We’ve heard that outer space is, visually speaking, a pretty majestic experience. Yet although the galaxy beyond is undoubtedly filled with stars and misty clouds for days, there aren’t any decorative touches around to spruce up the space.
Enter Tokyo-based artist Azuma Makoto, aka the official interior decorator of outer space. For Makoto’s recent artistic endeavor, entitled “EXOBIOTANICA,” he launched a 50-year-old Japanese white pine bonsai, along with an arrangement of orchids, hydrangeas, lilies and irises, into the great beyond.
The carefully arranged greenery was expelled from planet earth from Black Rock Desert, Nevada — also the location of the Burning Man Festival. The whole project was taped, thanks to the six GoPro cameras strapped to the balloons which carried the plants. As you could probably guess, the juxtaposition of crisp floral arrangement and the empty wilderness of outer space is a surreal sight to behold.
“I went to Amazon, Brazil last year and created art pieces with plants that were full of aliveness in dense forest where I could hear groan from the earth,” the artist explained to the Huffington Post. “This was a mind-blowing experience since I really felt that I was arranging the plants onto the earth. For this EXOBIOTANICA project, one of my inspiration sources was curiosity – I asked myself, ‘what would it happen when I arrange plants on the globe, from up in the sky?’ as a concept that is completely opposite of what I did in Brazil.”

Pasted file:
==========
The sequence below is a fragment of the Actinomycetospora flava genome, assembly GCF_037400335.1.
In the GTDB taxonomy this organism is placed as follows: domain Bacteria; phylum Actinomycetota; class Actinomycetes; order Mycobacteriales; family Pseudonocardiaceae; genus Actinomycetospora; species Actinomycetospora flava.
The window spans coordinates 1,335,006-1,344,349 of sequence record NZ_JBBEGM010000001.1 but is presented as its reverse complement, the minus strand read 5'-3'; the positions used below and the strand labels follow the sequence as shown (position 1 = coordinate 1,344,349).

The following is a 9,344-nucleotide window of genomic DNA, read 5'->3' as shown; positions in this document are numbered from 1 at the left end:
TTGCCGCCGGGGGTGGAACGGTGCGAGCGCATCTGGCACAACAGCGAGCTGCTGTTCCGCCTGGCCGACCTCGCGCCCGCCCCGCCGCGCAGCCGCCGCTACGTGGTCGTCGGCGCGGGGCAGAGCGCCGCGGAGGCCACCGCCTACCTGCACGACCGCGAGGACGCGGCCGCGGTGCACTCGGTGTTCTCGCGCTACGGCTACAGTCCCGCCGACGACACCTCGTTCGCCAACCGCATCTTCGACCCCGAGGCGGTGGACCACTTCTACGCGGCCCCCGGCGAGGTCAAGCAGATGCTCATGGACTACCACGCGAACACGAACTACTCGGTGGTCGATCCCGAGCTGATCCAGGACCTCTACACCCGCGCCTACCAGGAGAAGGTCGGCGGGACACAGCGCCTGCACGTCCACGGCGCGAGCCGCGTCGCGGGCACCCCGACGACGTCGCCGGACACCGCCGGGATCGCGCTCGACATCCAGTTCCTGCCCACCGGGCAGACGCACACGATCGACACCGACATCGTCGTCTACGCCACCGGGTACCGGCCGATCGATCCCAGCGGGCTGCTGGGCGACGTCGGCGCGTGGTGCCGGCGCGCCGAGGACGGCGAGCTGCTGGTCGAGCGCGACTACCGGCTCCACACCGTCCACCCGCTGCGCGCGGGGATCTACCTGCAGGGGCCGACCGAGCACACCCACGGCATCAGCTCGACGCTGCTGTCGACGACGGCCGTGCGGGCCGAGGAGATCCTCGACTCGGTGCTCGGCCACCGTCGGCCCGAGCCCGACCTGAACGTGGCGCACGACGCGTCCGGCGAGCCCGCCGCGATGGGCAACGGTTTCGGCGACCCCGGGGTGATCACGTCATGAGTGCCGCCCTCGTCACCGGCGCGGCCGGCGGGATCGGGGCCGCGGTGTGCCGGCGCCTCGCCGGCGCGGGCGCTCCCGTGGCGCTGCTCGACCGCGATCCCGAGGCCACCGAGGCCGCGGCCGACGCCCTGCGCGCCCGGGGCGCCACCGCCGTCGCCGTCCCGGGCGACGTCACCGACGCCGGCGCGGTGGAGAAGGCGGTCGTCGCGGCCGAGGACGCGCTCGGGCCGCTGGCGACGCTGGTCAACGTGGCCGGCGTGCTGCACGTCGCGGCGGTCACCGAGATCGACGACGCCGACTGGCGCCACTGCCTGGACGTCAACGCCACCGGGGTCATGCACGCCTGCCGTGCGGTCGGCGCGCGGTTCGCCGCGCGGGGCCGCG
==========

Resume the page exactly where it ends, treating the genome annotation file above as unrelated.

The goal was simple: “I wanted to explore how flowers and plants would bloom, decay and change outside of the earth. I wanted to seek and tell how their beauties will look with the earth as its background.”
Before actually launching the flora into outer space, Makoto, in collaboration with John Powell of JP Aerospace, “experimented number of times under low-temperature and did rehearsals for camera’s angles beforehand so that we would able to estimate what would happen to some extent.” Despite all the preparations that took place, nothing could predict the staggering beauty that results from the strange and enchanting vision of a domesticated floral arrangement floating through the unbridled Milky Way.
Now that he’s tackled outer space, Makoto has set his sights on artistic destinations closer to planet earth, though just as visually compelling. “For the next steps I would like to try various conditions such as the bottom of the sea, volcano, the Arctic and the Antarctic to see what kind of expressions flowers and plants would display. These challenging concepts make me excited by only thinking about it.” We cannot wait to see where Makoto brings his lucky bouquets next.